CPT receives petition from over 60% of people of North and East Syria

Idris Said and Khanem Ayo speaking to the media at the Vigil after meeting the CPT

This afternoon, the head of the division responsible for Turkey at the Committee for the Prevention of Torture (CPT) met with representatives of the Syrian Initiative for Freedom of Leader Abdullah Öcalan. Khanem Ayo and Idris Said brought with them a petition with 2,646,211 signatures calling on the CPT to play their part in helping to end Öcalan’s isolation and enable visits by his lawyers and his family, and to work towards his release. The signatories come from Aleppo, Damascus, Lebanon, the Kurdistan Region of Iraq, and – about 2 million of them – from North and East Syria. The population of North and East Syria is only around 5 million people, of whom around 35 % are under 16 so unlikely to be signing a petition. 2 million is over 60% of the remaining population. Ayo and Said were accompanied by Fayik Yagizay, the representative of the Peoples’ Democratic Party (HDP) to the European Institutions.

After hearing about the huge support shown for Öcalan, not just by the Kurds but also by the other inhabitants of North and East Syria, and the importance given to him, the representatives of the CPT talked about the organisation’s many visits to İmralı and the other work they do in between. With respect to their most recent visit last September, they said that the delegation met with Öcalan and the other three prisoners, and that the CPT report was with the Turkish government for their response, as procedure demands. Of course, we want more news than this – and lawyers have pointed out that, if circumstances make this necessary, there is scope within the rules to provide some basic information even while the full report has not been made public. However, the CPT’s words make clear that the story that Öcalan refused to meet with their delegation was simply a malicious rumour, like earlier rumours of his death. When there is no contact allowed, there is always a risk that any information leaked out of the prison may be intended to confuse.

Before they went to the meeting, Ayo and Said answered my questions about the support for the petition and for Öcalan’s ideas. I began by asking how the signatures were collected. Said explained that after the petition was suggested, they put together organising committees to focus on different groups of people: youth, women, different ethnic groups, different cities and villages, and they went round from door to door. They began collecting signatures on 12 January and finished with a press conference in Qamishlo on 13 March. Öcalan had built a huge base of respect and support from all Syrian peoples when he was based there for nearly two decades (from 1979-1998), and participation in the signature campaign was intense, including enormous participation among the Arabs.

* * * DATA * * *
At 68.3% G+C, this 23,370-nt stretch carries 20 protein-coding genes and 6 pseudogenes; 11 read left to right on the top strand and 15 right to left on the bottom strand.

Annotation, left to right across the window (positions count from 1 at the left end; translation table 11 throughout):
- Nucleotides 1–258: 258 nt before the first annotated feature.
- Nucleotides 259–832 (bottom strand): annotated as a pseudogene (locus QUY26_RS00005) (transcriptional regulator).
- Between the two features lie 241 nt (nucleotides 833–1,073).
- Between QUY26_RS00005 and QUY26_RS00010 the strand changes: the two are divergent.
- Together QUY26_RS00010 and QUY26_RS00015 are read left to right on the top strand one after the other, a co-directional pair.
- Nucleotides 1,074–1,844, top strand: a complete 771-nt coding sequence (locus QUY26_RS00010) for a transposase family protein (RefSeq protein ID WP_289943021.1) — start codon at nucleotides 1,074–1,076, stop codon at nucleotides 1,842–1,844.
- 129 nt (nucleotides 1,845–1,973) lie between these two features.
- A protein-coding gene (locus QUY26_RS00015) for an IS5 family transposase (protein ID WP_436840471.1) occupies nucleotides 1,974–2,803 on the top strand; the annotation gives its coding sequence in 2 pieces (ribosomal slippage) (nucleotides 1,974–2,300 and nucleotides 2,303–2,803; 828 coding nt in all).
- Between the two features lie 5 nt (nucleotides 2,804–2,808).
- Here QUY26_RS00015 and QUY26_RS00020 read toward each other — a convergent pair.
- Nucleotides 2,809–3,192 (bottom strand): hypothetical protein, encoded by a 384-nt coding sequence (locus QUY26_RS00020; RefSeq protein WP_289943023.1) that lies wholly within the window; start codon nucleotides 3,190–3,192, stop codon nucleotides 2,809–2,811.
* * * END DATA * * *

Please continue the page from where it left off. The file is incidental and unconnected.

In response to my question about the extent of Öcalan’s impact when he was in Syria, Said spoke from his memory of taking part in activities all over Syria, and stressed, again, how, for Öcalan, contact with all the different ethnic groups was a priority.

I asked how Öcalan’s ideas were kept alive after he was thrown out of Syria in 1998. Ayo said that although Öcalan was physically captured, his ideas and philosophy spread even more than before – and that the women’s struggle played an important role in this, due to the important place of women in Öcalan’s philosophy. Because the philosophy was kept alive, they could use the opportunity that arose to put it into practice. Öcalan’s philosophy was linked to the Kurds’ desire for freedom. The Rojava Revolution had two targets: the freedom of peoples and the freedom of Abdullah Öcalan.

Said explained that when Öcalan was in Syria, he had thousands of face-to-face meetings. Thousands of young people joined the PKK, and over 5,000 were killed in the struggle. After Öcalan had been thrown out of Syria, relations improved between Syria and Turkey and Kurds in Syria suffered severe government oppression. Thousands were imprisoned and tortured, or disappeared. Said himself was detained four times. A lot of people were in prison when the Rojava Revolution started, and a lot of other people [like Mazloum Abdi, now Commander of the Syrian Democratic Forces] came to Syria to support the revolution.

I asked about the roles of people who were active in Öcalan’s time, and those politicised in the revolution. Said began his answer by stating that there would have been no revolution in Rojava without Öcalan, and that even before the revolution, families influenced by Öcalan were active in defending their areas from attacks by the Syrian regime or by Jihadi groups. And he again stressed how the participation of different ethnicities – which is now systematised to ensure different groups play a full part in organisational structures – dated back to Öcalan’s time in Syria.

Khanem Ayo is herself an example of someone who became politically active after the revolution. For her, the spur was the assassination of her uncle in 2012, when he was trying – as president of his local council – to negotiate peace with members of Jabhat ul-Nusra (the Syrian branch of Al-Qaeda that is now part of Hayʼat Tahrir al-Sham).

When I asked about difficulties in spreading Öcalan’s ideas to non-Kurdish areas, such as Raqqa and Deir ez-Zor, Said said that, initially, people were reluctant to go to these areas, but that Öcalan reminded them of their revolutionary duty. This was during the 2013-15 Peace Process so communication with Öcalan was possible.

Ayo observed that Raqqa and Deir ez-Zor suffered a lot under ISIS – especially the women – so they were ready to welcome this different ideology and its democracy. Although there still are people who are sympathetic to the Syrian regime or to ISIS, most people, she observed, ‘are on our side’.